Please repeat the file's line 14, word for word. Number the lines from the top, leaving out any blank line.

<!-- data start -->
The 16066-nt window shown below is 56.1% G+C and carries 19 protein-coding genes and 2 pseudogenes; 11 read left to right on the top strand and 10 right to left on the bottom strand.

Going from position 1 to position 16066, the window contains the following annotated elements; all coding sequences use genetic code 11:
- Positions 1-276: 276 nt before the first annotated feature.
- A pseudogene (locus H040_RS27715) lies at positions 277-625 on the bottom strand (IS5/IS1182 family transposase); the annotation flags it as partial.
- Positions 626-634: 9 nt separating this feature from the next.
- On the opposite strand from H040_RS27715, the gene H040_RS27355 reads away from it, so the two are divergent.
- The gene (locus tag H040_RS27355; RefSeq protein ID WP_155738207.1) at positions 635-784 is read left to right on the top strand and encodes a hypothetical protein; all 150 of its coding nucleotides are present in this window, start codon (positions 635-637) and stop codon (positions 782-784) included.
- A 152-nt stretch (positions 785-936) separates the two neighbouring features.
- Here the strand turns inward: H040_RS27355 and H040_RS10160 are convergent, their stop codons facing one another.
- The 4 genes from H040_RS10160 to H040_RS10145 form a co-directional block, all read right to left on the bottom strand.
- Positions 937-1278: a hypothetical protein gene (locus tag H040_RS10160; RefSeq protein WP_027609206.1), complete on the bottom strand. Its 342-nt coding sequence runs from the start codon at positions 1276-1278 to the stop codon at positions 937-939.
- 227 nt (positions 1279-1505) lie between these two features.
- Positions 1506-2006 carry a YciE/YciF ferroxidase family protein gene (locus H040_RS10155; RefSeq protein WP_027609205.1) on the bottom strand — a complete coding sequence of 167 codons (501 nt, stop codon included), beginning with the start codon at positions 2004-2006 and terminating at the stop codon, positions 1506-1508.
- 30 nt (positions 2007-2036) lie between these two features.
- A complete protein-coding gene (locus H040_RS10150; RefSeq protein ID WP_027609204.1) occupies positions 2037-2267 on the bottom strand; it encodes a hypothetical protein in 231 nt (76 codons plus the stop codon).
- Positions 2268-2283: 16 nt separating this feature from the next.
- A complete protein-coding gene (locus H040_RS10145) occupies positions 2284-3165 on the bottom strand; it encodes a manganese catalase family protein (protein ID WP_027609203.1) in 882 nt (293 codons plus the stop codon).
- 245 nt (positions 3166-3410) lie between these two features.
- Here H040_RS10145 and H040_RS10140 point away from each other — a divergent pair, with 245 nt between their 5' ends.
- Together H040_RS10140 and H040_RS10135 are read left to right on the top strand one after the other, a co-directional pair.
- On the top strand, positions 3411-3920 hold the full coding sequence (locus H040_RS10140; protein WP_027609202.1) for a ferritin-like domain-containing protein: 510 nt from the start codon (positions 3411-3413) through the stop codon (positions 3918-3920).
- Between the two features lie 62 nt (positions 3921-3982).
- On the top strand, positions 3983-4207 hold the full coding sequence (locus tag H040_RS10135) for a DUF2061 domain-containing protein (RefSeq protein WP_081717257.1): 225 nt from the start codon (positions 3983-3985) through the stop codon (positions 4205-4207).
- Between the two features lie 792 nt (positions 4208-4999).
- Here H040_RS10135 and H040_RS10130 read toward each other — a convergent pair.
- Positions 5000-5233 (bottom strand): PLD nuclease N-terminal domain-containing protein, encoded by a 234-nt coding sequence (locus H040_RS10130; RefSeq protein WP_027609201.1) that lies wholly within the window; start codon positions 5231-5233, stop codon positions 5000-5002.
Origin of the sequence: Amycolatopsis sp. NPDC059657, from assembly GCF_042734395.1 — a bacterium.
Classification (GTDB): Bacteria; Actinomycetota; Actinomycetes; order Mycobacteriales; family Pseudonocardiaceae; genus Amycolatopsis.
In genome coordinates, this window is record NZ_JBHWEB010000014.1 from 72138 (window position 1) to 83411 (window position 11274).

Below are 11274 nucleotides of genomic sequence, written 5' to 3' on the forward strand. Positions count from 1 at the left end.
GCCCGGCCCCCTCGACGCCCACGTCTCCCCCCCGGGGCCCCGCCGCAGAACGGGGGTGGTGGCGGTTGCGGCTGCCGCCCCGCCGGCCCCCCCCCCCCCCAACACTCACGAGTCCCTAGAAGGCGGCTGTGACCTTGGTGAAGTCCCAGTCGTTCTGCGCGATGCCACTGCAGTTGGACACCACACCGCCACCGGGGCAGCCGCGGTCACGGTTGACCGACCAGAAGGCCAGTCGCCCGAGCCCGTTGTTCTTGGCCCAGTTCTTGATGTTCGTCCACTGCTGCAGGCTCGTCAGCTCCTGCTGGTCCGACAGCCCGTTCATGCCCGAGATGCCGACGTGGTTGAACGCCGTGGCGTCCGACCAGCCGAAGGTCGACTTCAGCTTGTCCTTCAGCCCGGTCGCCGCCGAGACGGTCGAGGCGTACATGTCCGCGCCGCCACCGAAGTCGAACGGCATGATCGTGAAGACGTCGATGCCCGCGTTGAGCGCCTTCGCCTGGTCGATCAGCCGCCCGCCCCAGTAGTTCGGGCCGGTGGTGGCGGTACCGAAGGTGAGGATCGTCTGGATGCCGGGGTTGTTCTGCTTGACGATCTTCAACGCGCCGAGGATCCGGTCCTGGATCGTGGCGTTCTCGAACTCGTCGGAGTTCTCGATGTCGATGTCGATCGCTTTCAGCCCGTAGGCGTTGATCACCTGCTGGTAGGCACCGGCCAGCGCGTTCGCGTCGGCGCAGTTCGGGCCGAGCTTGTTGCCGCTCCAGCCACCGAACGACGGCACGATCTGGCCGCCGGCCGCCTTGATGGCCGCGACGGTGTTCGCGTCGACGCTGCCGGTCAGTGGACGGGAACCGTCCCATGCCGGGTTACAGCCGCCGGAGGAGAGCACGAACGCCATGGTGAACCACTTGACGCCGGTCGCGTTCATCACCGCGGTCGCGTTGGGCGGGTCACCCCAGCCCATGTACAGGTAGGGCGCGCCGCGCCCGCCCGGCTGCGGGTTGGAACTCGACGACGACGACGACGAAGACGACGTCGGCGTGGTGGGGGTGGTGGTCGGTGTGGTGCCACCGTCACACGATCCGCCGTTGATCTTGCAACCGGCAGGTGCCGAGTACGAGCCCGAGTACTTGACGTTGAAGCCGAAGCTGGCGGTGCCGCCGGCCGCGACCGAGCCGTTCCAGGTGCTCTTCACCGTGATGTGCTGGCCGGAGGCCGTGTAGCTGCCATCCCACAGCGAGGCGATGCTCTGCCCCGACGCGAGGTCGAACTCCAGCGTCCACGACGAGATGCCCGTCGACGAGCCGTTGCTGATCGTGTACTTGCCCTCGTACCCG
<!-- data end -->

- 30 nt (positions 2007-2036) lie between these two features.